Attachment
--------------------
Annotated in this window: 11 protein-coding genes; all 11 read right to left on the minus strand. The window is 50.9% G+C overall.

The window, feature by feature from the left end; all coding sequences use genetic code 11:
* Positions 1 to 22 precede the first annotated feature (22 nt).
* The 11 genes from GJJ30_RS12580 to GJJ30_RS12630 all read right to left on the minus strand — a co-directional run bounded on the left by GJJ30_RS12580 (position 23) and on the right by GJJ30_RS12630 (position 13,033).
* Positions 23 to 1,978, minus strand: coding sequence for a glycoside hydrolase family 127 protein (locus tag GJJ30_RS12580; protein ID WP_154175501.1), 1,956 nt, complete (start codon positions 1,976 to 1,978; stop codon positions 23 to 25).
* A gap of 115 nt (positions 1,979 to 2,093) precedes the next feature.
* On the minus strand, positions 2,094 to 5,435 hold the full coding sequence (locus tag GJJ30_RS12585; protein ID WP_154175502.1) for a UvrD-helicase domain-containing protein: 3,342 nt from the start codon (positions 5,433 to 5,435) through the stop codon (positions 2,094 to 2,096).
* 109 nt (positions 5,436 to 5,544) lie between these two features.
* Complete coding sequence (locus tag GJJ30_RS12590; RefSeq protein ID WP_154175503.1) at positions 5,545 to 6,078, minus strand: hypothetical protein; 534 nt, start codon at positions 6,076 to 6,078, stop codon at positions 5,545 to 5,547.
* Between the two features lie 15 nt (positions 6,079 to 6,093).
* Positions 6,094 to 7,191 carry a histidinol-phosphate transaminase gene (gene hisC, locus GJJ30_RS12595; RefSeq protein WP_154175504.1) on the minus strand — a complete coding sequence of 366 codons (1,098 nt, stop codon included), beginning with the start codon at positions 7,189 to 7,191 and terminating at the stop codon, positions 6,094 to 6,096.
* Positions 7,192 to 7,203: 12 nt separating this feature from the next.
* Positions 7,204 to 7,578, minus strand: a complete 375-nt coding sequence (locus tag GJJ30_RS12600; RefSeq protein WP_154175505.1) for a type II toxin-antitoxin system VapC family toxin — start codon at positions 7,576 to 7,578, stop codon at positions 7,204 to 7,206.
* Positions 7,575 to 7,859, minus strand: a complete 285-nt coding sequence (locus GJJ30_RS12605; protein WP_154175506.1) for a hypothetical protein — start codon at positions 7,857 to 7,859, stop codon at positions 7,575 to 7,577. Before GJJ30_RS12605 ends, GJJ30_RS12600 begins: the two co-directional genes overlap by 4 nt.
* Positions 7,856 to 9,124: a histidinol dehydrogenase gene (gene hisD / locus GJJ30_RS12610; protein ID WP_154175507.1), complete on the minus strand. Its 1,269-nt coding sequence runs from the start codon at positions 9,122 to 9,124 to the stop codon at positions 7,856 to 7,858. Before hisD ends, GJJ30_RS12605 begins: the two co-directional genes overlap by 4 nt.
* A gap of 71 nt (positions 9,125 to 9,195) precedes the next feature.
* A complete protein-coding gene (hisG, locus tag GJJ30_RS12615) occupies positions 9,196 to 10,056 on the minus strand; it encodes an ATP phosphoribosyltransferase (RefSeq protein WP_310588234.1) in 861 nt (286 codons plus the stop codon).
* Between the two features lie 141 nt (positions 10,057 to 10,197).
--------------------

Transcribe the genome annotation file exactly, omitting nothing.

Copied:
Annotated in this window: 11 protein-coding genes; all 11 read right to left on the minus strand. The window is 50.9% G+C overall.

The window, feature by feature from the left end; all coding sequences use genetic code 11:
* Positions 1 to 22 precede the first annotated feature (22 nt).
* The 11 genes from GJJ30_RS12580 to GJJ30_RS12630 all read right to left on the minus strand — a co-directional run bounded on the left by GJJ30_RS12580 (position 23) and on the right by GJJ30_RS12630 (position 13,033).
* Positions 23 to 1,978, minus strand: coding sequence for a glycoside hydrolase family 127 protein (locus tag GJJ30_RS12580; protein ID WP_154175501.1), 1,956 nt, complete (start codon positions 1,976 to 1,978; stop codon positions 23 to 25).
* A gap of 115 nt (positions 1,979 to 2,093) precedes the next feature.
* On the minus strand, positions 2,094 to 5,435 hold the full coding sequence (locus tag GJJ30_RS12585; protein ID WP_154175502.1) for a UvrD-helicase domain-containing protein: 3,342 nt from the start codon (positions 5,433 to 5,435) through the stop codon (positions 2,094 to 2,096).
* 109 nt (positions 5,436 to 5,544) lie between these two features.
* Complete coding sequence (locus tag GJJ30_RS12590; RefSeq protein ID WP_154175503.1) at positions 5,545 to 6,078, minus strand: hypothetical protein; 534 nt, start codon at positions 6,076 to 6,078, stop codon at positions 5,545 to 5,547.
* Between the two features lie 15 nt (positions 6,079 to 6,093).
* Positions 6,094 to 7,191 carry a histidinol-phosphate transaminase gene (gene hisC, locus GJJ30_RS12595; RefSeq protein WP_154175504.1) on the minus strand — a complete coding sequence of 366 codons (1,098 nt, stop codon included), beginning with the start codon at positions 7,189 to 7,191 and terminating at the stop codon, positions 6,094 to 6,096.
* Positions 7,192 to 7,203: 12 nt separating this feature from the next.
* Positions 7,204 to 7,578, minus strand: a complete 375-nt coding sequence (locus tag GJJ30_RS12600; RefSeq protein WP_154175505.1) for a type II toxin-antitoxin system VapC family toxin — start codon at positions 7,576 to 7,578, stop codon at positions 7,204 to 7,206.
* Positions 7,575 to 7,859, minus strand: a complete 285-nt coding sequence (locus GJJ30_RS12605; protein WP_154175506.1) for a hypothetical protein — start codon at positions 7,857 to 7,859, stop codon at positions 7,575 to 7,577. Before GJJ30_RS12605 ends, GJJ30_RS12600 begins: the two co-directional genes overlap by 4 nt.
* Positions 7,856 to 9,124: a histidinol dehydrogenase gene (gene hisD / locus GJJ30_RS12610; protein ID WP_154175507.1), complete on the minus strand. Its 1,269-nt coding sequence runs from the start codon at positions 9,122 to 9,124 to the stop codon at positions 7,856 to 7,858. Before hisD ends, GJJ30_RS12605 begins: the two co-directional genes overlap by 4 nt.
* A gap of 71 nt (positions 9,125 to 9,195) precedes the next feature.
* A complete protein-coding gene (hisG, locus tag GJJ30_RS12615) occupies positions 9,196 to 10,056 on the minus strand; it encodes an ATP phosphoribosyltransferase (RefSeq protein WP_310588234.1) in 861 nt (286 codons plus the stop codon).
* Between the two features lie 141 nt (positions 10,057 to 10,197).